There are many ‘eliminating faults’ in a Field Trial, and these are noted in the Kennel Club Rules and Regulations, which any competitor should make themselves familiar with before entering a Trial.

To run in a Field Trial is nerve wracking and not for the faint hearted – but – if you are lucky enough to have a good run with your dog finding game, flushing it into the air, being steady to the fall (if it is shot!) and retrieving the game tenderly to hand, you will feel such a ‘BUZZ’ that you will want to continue, even if you do not get awarded a place that day.


The SGWC was originally to make a Show Champion into a ‘full’ Champion, ie to be able to drop the ‘Show’ bit from their title, and it still does this of course. However, the Kennel Club Regulations as from 1st January 2008 will state the following :-

A gundog which has won a Challenge Certificate or previously qualified for Crufts through a breed class may be entered for a Show Gundog Working Certificate at a Field Trial or a Show Gundog Working Day for it's sub group,licensed by the Kennel Club, with a minimum of two judges officiating, of which at least one must be an A Panel Judge.

The SGWC is intended to show that the gundog has retained it's natural working ability.

Ch. Julita Regal Request

In 2007 the Welsh Springer Spaniel Club of South Wales ran a Show Gundog Working Day but in future years it could be any Club that is licensed to run Field Trials by the Kennel Club who could run a day.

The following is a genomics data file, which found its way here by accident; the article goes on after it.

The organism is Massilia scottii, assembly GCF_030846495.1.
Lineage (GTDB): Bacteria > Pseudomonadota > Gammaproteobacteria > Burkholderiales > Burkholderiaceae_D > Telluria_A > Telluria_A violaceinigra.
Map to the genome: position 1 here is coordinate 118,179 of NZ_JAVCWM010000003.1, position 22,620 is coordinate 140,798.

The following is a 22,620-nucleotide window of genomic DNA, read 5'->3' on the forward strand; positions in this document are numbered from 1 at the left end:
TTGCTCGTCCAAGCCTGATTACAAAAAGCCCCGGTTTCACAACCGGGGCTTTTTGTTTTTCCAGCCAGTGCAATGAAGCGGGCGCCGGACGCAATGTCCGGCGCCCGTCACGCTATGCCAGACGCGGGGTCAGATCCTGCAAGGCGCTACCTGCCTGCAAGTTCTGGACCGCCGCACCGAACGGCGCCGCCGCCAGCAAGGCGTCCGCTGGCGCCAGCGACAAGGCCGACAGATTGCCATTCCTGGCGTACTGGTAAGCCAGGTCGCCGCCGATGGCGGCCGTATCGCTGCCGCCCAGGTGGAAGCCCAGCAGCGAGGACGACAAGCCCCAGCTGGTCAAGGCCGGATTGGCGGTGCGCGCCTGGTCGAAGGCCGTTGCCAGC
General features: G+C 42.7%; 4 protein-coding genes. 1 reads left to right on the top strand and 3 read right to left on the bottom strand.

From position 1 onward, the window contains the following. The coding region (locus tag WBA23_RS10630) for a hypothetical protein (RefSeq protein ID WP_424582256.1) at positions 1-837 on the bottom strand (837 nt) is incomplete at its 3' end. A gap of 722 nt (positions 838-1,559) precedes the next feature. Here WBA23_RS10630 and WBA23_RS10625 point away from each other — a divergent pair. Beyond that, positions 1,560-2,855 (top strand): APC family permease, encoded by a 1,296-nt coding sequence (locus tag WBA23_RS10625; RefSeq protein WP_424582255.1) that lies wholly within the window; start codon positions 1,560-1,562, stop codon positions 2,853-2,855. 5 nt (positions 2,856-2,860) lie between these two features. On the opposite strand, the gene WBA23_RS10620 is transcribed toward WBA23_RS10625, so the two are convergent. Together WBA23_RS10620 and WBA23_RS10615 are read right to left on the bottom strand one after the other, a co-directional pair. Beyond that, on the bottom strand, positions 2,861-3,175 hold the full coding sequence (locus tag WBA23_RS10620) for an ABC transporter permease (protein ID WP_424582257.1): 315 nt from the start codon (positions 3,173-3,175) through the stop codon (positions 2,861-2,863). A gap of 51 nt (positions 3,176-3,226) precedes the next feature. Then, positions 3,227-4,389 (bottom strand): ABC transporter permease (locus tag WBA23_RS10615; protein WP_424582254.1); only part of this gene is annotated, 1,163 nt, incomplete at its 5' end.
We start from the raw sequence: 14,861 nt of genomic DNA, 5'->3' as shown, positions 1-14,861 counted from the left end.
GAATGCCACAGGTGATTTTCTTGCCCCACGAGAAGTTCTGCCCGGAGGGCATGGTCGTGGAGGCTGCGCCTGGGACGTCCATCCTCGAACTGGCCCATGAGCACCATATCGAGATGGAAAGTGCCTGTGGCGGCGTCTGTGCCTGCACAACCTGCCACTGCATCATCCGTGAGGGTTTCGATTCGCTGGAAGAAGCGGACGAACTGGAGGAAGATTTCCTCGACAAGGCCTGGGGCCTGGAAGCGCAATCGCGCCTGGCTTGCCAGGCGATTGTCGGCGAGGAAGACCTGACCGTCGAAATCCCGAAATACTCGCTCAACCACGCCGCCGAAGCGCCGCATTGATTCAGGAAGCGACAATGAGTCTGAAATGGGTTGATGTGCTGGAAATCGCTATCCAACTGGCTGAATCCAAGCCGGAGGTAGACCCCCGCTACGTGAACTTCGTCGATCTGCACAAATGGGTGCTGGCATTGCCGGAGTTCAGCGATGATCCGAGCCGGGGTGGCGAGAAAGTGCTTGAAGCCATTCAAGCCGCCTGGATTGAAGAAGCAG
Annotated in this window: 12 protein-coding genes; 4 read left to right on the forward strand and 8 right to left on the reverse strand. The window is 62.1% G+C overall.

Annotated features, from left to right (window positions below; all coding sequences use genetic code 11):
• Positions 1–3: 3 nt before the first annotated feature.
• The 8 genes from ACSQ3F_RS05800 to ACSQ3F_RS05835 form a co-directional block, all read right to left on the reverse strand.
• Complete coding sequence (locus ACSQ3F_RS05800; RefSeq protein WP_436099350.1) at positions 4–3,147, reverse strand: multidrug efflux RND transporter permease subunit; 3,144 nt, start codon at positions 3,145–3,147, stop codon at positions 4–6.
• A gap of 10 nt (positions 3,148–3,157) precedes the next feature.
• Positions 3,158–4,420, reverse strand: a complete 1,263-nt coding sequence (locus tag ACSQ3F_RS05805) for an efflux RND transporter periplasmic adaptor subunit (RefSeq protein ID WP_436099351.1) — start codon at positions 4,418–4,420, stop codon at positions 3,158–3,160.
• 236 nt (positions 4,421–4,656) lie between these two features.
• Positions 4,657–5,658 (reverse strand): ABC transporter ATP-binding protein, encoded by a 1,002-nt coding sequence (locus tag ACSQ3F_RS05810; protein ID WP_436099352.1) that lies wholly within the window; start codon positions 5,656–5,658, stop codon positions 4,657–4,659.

The dog is required to run under two Panel judges, one of which must be on the A Panel just as in a Field Trial, it has to find game and put it into the air, it needs to be shot and then retrieved tenderly. Total steadiness is not required for the SGWC, (but it helps!). If the Judges are happy that the dog has found game and flushed it, but it has not been shot – then they may allow a retrieve of any freshly shot and unhandled game (ie ducks off the nearby pond) to prove that the dog will retrieve satisfactorily.

If the dog has satisfied the Judges that it has completed all the requirements, then it must complete a retrieve from water. However, this test does not need to be taken on the same day if water is not available, it may be taken on another day so long as there are Panel Judges in attendance, one of whom must be on the A Panel.

It is only when both these elements are completed that the dog will be awarded its Show Gundog Working Certificate and if it is already a Show Champion, will be made a Champion.

The Kennel Club can provide you with a leaflet which outlines the full requirements for the SGWC, contact the Team Leader - Field Trials, who is currently Hilary Gould.


The Kennel Club felt that there were many gundog owners who did not wish to enter competitive events but who trained to a high standard for the shooting field and would like to have acknowledgement of the ability of their dogs. So the Working Gundog Certificate came into being.

These are open to ANYONE with a properly trained dog of a high standard, and Certificates are issued when an animal shows that it has reached the required standard.

Full details of the requirements can be obtained from The Kennel Club as above for the SGWC.